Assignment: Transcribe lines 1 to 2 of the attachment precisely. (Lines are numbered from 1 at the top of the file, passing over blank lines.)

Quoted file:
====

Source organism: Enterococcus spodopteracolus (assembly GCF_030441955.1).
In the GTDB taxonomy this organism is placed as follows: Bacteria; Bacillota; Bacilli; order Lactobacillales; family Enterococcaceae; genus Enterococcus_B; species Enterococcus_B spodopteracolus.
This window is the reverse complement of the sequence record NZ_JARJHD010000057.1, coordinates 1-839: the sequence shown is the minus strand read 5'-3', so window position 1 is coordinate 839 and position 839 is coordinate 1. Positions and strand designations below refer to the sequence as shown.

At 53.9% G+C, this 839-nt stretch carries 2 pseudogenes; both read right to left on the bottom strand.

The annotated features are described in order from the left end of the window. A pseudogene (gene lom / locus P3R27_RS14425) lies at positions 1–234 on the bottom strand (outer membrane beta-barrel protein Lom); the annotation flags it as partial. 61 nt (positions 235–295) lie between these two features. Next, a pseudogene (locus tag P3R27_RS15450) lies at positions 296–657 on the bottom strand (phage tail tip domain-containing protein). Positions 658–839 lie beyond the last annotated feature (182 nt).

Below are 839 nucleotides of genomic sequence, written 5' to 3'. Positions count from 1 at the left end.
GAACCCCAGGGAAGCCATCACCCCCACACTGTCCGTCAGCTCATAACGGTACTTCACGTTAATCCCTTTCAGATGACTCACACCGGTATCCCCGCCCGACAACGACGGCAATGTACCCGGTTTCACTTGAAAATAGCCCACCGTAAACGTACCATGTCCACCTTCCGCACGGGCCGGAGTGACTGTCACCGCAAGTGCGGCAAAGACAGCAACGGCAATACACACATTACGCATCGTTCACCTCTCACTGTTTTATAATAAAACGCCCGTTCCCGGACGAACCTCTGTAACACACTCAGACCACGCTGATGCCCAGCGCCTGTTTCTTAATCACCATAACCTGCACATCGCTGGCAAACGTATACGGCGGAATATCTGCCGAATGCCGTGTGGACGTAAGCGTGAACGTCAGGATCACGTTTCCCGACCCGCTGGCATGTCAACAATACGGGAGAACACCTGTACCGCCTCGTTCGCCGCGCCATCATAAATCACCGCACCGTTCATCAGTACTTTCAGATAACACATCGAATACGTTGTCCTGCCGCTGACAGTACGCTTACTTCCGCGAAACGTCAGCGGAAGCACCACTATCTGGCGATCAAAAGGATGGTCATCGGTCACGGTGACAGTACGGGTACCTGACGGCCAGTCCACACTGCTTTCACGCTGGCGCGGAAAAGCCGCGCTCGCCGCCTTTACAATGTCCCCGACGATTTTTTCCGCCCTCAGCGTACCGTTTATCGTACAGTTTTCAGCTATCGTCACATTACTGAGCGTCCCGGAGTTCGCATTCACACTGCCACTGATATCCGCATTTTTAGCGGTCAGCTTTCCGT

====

Source organism: Enterococcus spodopteracolus (assembly GCF_030441955.1).
In the GTDB taxonomy this organism is placed as follows: Bacteria; Bacillota; Bacilli; order Lactobacillales; family Enterococcaceae; genus Enterococcus_B; species Enterococcus_B spodopteracolus.